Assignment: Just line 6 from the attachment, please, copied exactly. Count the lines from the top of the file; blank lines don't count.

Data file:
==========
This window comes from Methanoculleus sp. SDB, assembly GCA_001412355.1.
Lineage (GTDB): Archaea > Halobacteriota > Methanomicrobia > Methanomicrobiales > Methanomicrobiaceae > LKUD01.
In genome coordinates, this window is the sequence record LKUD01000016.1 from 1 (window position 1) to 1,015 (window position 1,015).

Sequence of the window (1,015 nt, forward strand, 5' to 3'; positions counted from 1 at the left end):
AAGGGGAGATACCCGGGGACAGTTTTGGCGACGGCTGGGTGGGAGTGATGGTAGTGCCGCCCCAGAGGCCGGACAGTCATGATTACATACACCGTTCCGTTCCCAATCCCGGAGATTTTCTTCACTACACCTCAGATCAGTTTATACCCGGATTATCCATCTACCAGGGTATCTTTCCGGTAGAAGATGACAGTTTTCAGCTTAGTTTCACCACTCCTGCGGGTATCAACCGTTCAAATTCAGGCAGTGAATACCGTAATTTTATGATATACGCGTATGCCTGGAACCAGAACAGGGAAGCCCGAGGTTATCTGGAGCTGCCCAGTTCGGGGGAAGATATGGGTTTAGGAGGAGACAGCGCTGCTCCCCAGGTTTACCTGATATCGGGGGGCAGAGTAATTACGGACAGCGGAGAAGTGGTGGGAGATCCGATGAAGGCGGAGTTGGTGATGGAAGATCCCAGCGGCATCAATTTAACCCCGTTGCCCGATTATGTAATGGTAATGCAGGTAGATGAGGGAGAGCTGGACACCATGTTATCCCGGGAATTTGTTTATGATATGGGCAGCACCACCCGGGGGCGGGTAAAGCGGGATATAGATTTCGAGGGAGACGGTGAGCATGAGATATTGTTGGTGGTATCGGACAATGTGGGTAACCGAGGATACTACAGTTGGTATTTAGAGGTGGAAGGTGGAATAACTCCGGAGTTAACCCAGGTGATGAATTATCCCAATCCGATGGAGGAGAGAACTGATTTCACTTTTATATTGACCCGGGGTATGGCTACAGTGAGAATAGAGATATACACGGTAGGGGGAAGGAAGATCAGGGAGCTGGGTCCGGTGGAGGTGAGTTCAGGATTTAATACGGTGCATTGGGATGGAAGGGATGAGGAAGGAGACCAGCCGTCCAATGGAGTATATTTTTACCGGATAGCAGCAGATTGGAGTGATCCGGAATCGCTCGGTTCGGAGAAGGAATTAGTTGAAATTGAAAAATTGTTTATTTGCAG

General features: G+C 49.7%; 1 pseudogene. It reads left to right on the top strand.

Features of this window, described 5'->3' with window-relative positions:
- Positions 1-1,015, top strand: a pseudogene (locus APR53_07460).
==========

General features: G+C 49.7%; 1 pseudogene. It reads left to right on the top strand.